In the midst of a vicious proxy fight with activist shareholders, HJ Heinz is distributing ketchup bottles with its familiar label containing a message urging employee-shareholders to vote with management.” A picture of this cool bottle is on the DealBooks.com Blog. I’m waiting for the insurgents’ inevitable response that they are tired of Heinz “making them wait” for S-L-O-W growth. Remember the TV ads to the tune of “Anticipation?
From Jim McRitchie’s CorpGov.net: “H.J. Heinz Company (NYSE:HNZ) said retail shareholders with “street name” holdings (shares held through brokers or intermediaries) of approximately 75 million shares (30% of outstanding shares) have been prevented by a combination of actions by the Trian fund and ADP Proxy Services from casting votes via the Internet or by telephone since July 17.
Street name shareholders trying to use the Internet or phone system receive an “error” message from the ADP system that their control number on their proxy card is wrong, when the real issue is that the Internet and phone system at ADP is not working. Until this problem is remedied, the only way for these shareholders to vote is by mail. (Heinz Retail Shareholders Prevented from Voting via Internet or Telephone, Pittsburgh Daily Business News, 7/24/06)
At an employee meeting this past week, the company distributed bottles of its signature product with labels urging them to re-elect the firm’s slate of directors and reject those nominated by Peltz and his partners. Peltz and his New York-based Trian Group, an investment firm that owns 5.5 percent of Heinz’s shares, are seeking to add his board nominees to implement an aggressive plan designed to boost shareholder returns. (Heinz Enlists Ketchup Ally, theday.com, 7/23/06) For a discussion of the issues, see Heinz Proxy Fight Heats Up, ISS Corporate Governance Blog, 7/24/06).”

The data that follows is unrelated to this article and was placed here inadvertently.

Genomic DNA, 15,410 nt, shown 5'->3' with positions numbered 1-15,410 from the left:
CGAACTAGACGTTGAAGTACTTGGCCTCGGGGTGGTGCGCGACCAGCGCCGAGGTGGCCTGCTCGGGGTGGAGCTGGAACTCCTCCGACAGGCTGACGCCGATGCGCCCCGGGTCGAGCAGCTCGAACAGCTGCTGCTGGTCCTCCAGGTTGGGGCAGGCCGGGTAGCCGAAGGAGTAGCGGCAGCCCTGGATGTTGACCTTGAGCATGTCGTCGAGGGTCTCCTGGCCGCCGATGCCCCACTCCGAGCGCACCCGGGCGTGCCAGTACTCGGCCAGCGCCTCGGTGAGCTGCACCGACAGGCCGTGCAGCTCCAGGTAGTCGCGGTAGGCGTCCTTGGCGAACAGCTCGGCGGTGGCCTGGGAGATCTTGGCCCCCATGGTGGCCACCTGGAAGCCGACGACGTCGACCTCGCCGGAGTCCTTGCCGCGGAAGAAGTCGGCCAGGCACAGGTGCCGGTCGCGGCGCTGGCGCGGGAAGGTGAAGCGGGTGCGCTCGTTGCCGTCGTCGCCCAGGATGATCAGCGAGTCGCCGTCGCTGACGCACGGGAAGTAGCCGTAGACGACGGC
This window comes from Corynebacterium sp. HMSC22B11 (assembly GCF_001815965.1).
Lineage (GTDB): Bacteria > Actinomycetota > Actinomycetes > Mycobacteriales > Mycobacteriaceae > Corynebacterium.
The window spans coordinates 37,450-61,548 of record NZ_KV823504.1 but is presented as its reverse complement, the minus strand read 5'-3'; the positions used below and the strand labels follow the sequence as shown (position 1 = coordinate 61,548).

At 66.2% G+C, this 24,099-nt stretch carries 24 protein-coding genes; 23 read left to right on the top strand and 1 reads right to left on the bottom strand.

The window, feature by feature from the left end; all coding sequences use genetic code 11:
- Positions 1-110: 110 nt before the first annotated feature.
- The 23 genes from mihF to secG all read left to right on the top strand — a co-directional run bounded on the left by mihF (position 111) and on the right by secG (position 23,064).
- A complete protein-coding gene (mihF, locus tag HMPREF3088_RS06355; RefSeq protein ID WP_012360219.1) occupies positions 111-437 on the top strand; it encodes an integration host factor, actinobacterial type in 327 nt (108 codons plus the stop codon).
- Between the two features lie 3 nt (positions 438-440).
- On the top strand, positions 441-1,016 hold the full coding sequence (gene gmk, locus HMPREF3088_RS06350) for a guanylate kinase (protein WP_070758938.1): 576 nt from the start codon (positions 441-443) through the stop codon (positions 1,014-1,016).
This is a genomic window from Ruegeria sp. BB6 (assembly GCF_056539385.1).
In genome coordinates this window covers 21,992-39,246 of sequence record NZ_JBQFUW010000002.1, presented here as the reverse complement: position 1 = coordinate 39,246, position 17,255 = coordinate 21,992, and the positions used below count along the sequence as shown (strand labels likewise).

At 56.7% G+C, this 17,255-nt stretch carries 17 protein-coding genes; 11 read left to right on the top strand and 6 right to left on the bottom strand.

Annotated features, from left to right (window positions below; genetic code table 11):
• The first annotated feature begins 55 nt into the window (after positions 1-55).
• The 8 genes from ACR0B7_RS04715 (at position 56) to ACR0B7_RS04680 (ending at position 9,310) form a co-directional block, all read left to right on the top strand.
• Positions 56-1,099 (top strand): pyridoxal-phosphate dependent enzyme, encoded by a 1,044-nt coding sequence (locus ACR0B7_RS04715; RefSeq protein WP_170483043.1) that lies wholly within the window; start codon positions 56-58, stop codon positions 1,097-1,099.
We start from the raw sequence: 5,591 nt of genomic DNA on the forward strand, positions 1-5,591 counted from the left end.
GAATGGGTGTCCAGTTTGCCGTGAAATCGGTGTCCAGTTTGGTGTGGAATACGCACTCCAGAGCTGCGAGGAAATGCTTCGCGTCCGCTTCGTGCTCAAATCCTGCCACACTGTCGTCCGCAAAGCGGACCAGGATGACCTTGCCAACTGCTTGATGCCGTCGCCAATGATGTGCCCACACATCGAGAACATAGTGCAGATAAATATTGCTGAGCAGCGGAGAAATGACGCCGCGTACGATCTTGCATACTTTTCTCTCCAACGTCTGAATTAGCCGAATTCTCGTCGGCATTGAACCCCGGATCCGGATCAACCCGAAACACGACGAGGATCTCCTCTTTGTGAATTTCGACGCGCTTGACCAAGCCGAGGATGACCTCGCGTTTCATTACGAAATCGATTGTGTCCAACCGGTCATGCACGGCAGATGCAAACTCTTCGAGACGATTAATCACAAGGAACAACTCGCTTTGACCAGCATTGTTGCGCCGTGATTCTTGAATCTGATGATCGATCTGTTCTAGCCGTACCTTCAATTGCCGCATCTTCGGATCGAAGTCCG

Yesterday, SEC Chairman Cox appointed Conrad Hewitt as the SEC’s new Chief Accountant. Hailing from Cox’s home state of California, where he last served as California’s Superintendent of Banking – Conrad has been retired for about 8 years, not typical for a Chief Accountant. Conrad currently serves on several boards and was a managing partner for Ernst & Young for 23 years.
California Senate Amends Its Majority Vote Bill
At the end of June, the California majority vote bill wound its way through the Senate – SB 1207 (Alarcon) – and was amended. This bill would facilitate the ability of listed companies incorporated in California to amend their by-laws or articles to provide for the election of directors by a majority vote. Before amendment, the bill had required use of majority – rather than plurality – voting to elect a director of a publicly-traded, listed California corporation in an uncontested election and would have required an incumbent director who failed to receive a majority vote in an uncontested election to resign within 90 days of the election.